HALLOWELL — Residents spoke out against a potential weekend volume jump downtown, but city councilors initially approved a draft noise ordinance on Monday.

The City Council Chambers at the City Hall were standing room only as more than 30 people packed the crowd. Five residents spoke, largely speaking against raising the noise level by any amount at any time. Despite the public comment, the council voted unanimously to approve the first reading of the ordinance. Councilor Kara Walker was absent.

The ordinance currently allows 50 decibels overnight — from 9 p.m. to 7 a.m. — and 70 decibels from 7 a.m. to 9 p.m in all sections of the city. The new draft, which differs only slightly from one released in December, keeps daytime noise the same, but downtown noise levels on Friday and Saturday go up to 60 decibels from 9 p.m. to 1 a.m. and remain at 50 decibels from 1 a.m. to 7 a.m.

The Occupational Safety and Health Administration likens 50 decibels to the average noise heard outside an “urban residence,” 60 decibels to a “conversation three feet away,” 70 decibels to “classroom chatter” and 80 decibels to a “freight train 100 feet away.”

Eric Zwirling, director of the Rutgers University Noise Technical Assistance Center, told the Kennebec Journal last year that a 10-decibel increase usually represents a “perceived doubling in loudness.” On low frequencies such as bass, however, a 6-decibel increase could be a perceived doubling.

Lynn Irish, a former city councilor and downtown resident, spoke out against the ordinance and said she was confused as to who thought more noise would be necessary downtown.

“In Hallowell, the noise just echoes and bounces around,” she said. “I just want you all to know it’s already noisy, and I just don’t understand why you are proposing to make it noisier.”

Councilor Kate Dufour, the chair of the Noise Ordinance Committee and Ordinance Rewrite Committee, said the ordinance was not designed to create more noise, but it was designed to be enforceable. She added that the quick jump from 70 decibels to 50 decibels could easily be broken by a spirited conversation between friends.

Downtown resident Susan Farnsworth said she was concerned about noise levels in the city, especially because she has heard about proposals for more outdoor venues downtown.

“There were times where I couldn’t even listen to the radio without closing all the windows,” she said. “It’s outdoor venues that are particularly an issue.”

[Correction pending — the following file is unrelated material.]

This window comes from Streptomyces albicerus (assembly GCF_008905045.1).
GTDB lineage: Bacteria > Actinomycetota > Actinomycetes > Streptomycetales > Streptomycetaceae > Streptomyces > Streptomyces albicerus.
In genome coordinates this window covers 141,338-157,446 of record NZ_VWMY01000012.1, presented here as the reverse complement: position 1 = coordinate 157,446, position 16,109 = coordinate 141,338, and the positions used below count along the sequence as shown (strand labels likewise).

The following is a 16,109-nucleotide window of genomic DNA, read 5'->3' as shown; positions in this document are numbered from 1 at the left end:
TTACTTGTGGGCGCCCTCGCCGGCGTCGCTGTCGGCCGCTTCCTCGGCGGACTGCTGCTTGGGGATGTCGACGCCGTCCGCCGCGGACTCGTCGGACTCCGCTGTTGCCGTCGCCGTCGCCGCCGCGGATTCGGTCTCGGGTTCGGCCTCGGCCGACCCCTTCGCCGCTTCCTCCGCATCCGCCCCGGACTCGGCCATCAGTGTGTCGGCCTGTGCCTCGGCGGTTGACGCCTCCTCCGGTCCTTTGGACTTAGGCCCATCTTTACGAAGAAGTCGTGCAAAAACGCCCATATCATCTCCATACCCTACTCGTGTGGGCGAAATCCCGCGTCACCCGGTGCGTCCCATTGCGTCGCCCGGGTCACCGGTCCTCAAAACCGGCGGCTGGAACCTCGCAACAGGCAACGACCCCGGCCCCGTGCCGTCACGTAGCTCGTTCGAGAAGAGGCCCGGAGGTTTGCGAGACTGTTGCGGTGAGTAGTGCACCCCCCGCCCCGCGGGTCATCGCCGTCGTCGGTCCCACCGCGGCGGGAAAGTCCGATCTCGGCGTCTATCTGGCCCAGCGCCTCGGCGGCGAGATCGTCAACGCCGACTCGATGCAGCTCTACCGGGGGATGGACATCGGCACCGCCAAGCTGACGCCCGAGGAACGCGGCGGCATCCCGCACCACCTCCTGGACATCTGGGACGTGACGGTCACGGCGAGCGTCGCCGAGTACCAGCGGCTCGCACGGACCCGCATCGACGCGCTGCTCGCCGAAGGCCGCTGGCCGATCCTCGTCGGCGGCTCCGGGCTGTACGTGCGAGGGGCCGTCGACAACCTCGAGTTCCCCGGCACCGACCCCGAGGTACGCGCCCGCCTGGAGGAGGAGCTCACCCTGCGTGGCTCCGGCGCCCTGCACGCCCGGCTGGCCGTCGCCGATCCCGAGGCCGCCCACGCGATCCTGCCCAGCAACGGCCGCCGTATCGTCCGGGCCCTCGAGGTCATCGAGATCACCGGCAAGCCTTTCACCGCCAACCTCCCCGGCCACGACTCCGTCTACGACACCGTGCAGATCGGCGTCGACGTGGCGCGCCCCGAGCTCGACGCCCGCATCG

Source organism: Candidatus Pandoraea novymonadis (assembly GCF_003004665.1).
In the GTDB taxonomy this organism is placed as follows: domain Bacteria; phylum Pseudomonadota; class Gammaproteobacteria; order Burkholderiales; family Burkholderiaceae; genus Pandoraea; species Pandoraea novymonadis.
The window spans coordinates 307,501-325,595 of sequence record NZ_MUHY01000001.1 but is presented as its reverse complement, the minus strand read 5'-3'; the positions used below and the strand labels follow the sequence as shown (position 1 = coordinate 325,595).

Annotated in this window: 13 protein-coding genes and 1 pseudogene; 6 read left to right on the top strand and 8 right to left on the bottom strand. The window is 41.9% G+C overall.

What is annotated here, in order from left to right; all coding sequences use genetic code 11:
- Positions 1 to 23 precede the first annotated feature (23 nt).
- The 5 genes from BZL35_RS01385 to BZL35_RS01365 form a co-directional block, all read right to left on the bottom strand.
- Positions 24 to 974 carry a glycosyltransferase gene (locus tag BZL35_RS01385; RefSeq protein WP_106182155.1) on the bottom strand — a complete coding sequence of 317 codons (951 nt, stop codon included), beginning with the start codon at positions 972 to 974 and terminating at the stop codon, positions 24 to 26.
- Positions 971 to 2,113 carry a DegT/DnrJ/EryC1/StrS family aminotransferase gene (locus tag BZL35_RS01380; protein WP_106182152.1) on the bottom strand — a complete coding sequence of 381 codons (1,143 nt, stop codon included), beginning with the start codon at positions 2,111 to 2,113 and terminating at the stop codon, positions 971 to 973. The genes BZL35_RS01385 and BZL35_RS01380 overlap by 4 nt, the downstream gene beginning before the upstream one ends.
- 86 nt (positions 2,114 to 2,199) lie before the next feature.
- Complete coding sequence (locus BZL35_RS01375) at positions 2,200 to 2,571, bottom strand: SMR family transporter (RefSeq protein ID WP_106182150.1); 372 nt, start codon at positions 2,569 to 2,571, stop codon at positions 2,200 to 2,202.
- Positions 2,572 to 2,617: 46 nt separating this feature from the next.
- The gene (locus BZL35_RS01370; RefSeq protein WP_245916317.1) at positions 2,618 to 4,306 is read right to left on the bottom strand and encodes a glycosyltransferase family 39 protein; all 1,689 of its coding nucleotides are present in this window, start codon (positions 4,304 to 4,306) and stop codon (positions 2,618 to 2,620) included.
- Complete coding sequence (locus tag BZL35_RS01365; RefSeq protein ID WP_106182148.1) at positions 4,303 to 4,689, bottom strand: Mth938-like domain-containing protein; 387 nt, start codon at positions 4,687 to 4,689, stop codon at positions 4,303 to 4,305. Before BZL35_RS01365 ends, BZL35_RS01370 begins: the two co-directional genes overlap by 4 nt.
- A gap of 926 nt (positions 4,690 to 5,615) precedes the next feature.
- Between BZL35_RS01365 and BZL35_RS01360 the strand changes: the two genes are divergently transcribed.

Noise levels can be exceeded during some events. Special events like Old Hallowell Day, Rock on the River and council-approved events are limited at 80 decibels. John Merrill, a Noise Ordinance Committee member who owns Merrill’s Bookstore at 110 Water St., took issue with the council being able to approve loud events and said any time the council approved one event, it would be under pressure to give another approval.

“Anytime you grant an exception to the noise ordinance … you are going to have winners and losers,” he said, adding the nearby Quarry Tap Room turns his bookstore into “a drum” and “destroys” his business. “I would hope the council would approve any such action for any reason.

“Similarly, you’re also harming all nearby residence,” Merill added. “Pretty soon, you are going to have loud music all over town because people want to party.”

Janice Merill, John Merrill’s wife, said she is responsible for renting out the apartment above the bookstore. She approved of the slight increase but was wary of the effect loud noise could have on the value of property downtown. She said she heard of five residents leaving their downtown apartments because it was too loud, but the individuals did not want to speak out.

“Most people just loathe to speak out in this sort of a setting,” she said. “The buildings are being devalued (because people are moving out.)”

Violations carry a fine between $50 and $250 for each separate incident, per the ordinance.

Dufour said the ordinance does not differ in intent from December’s draft, but the Ordinance Rewrite Committee made a couple of semantic changes.

The biggest change, according to Dufour, between the current draft and December’s draft is how noise would be measured. In previous drafts, noise levels would be measured at “all major lot lines at a height of at least four feet above the ground.” The current draft drops the height provision and says noise levels would be measured “at or near any property boundary of the sound source.”

Mayor Mark Walker said the final two readings of the ordinance will be in June. The city requires three readings of an ordinance before it is written into the city’s code of ordinance. Dufour said it was in the city’s best interest to make sure the ordinance is in place before live music is in full swing downtown.

A public hearing on the noise ordinance was scheduled at last month’s meeting, but city staff published the wrong draft of the ordinance for consideration and the hearing was postponed.

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